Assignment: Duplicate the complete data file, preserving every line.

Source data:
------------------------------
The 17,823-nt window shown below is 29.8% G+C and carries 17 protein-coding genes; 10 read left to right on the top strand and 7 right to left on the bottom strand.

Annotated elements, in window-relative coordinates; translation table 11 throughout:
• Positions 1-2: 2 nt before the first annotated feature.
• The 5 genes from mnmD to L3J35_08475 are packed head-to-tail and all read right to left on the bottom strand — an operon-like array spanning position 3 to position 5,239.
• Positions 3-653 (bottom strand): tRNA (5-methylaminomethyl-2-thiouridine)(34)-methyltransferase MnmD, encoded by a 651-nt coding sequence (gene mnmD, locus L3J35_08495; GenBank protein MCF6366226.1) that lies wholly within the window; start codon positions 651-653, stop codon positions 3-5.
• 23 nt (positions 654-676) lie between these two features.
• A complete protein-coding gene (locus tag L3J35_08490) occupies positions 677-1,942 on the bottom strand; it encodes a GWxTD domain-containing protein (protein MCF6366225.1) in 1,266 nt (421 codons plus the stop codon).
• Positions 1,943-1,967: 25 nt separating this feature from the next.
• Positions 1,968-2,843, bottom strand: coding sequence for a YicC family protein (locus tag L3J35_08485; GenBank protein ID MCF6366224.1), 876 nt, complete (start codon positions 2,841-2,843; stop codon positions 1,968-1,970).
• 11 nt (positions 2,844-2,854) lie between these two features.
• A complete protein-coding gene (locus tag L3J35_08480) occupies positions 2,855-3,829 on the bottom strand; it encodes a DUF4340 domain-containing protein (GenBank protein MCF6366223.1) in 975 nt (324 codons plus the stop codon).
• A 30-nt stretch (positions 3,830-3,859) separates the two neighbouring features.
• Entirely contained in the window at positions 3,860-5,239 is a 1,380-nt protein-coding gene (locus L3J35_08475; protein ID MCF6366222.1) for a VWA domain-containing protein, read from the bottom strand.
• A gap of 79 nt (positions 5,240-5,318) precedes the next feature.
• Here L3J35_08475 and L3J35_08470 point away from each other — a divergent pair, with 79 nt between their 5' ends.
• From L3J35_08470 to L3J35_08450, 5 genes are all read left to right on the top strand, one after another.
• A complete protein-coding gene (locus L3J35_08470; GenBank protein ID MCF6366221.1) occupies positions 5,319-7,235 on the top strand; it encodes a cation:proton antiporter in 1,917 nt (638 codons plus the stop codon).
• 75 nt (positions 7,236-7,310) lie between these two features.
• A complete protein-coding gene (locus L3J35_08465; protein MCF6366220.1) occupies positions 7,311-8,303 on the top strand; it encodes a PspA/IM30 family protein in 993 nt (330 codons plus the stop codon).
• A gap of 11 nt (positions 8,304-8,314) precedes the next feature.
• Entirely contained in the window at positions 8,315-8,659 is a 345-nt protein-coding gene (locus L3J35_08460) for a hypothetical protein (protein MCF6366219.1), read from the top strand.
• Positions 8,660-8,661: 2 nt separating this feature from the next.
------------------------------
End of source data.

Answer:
The 17,823-nt window shown below is 29.8% G+C and carries 17 protein-coding genes; 10 read left to right on the top strand and 7 right to left on the bottom strand.

Annotated elements, in window-relative coordinates; translation table 11 throughout:
• Positions 1-2: 2 nt before the first annotated feature.
• The 5 genes from mnmD to L3J35_08475 are packed head-to-tail and all read right to left on the bottom strand — an operon-like array spanning position 3 to position 5,239.
• Positions 3-653 (bottom strand): tRNA (5-methylaminomethyl-2-thiouridine)(34)-methyltransferase MnmD, encoded by a 651-nt coding sequence (gene mnmD, locus L3J35_08495; GenBank protein MCF6366226.1) that lies wholly within the window; start codon positions 651-653, stop codon positions 3-5.
• 23 nt (positions 654-676) lie between these two features.
• A complete protein-coding gene (locus tag L3J35_08490) occupies positions 677-1,942 on the bottom strand; it encodes a GWxTD domain-containing protein (protein MCF6366225.1) in 1,266 nt (421 codons plus the stop codon).
• Positions 1,943-1,967: 25 nt separating this feature from the next.
• Positions 1,968-2,843, bottom strand: coding sequence for a YicC family protein (locus tag L3J35_08485; GenBank protein ID MCF6366224.1), 876 nt, complete (start codon positions 2,841-2,843; stop codon positions 1,968-1,970).
• 11 nt (positions 2,844-2,854) lie between these two features.
• A complete protein-coding gene (locus tag L3J35_08480) occupies positions 2,855-3,829 on the bottom strand; it encodes a DUF4340 domain-containing protein (GenBank protein MCF6366223.1) in 975 nt (324 codons plus the stop codon).
• A 30-nt stretch (positions 3,830-3,859) separates the two neighbouring features.
• Entirely contained in the window at positions 3,860-5,239 is a 1,380-nt protein-coding gene (locus L3J35_08475; protein ID MCF6366222.1) for a VWA domain-containing protein, read from the bottom strand.
• A gap of 79 nt (positions 5,240-5,318) precedes the next feature.
• Here L3J35_08475 and L3J35_08470 point away from each other — a divergent pair, with 79 nt between their 5' ends.
• From L3J35_08470 to L3J35_08450, 5 genes are all read left to right on the top strand, one after another.
• A complete protein-coding gene (locus L3J35_08470; GenBank protein ID MCF6366221.1) occupies positions 5,319-7,235 on the top strand; it encodes a cation:proton antiporter in 1,917 nt (638 codons plus the stop codon).
• 75 nt (positions 7,236-7,310) lie between these two features.
• A complete protein-coding gene (locus L3J35_08465; protein MCF6366220.1) occupies positions 7,311-8,303 on the top strand; it encodes a PspA/IM30 family protein in 993 nt (330 codons plus the stop codon).
• A gap of 11 nt (positions 8,304-8,314) precedes the next feature.
• Entirely contained in the window at positions 8,315-8,659 is a 345-nt protein-coding gene (locus L3J35_08460) for a hypothetical protein (protein MCF6366219.1), read from the top strand.
• Positions 8,660-8,661: 2 nt separating this feature from the next.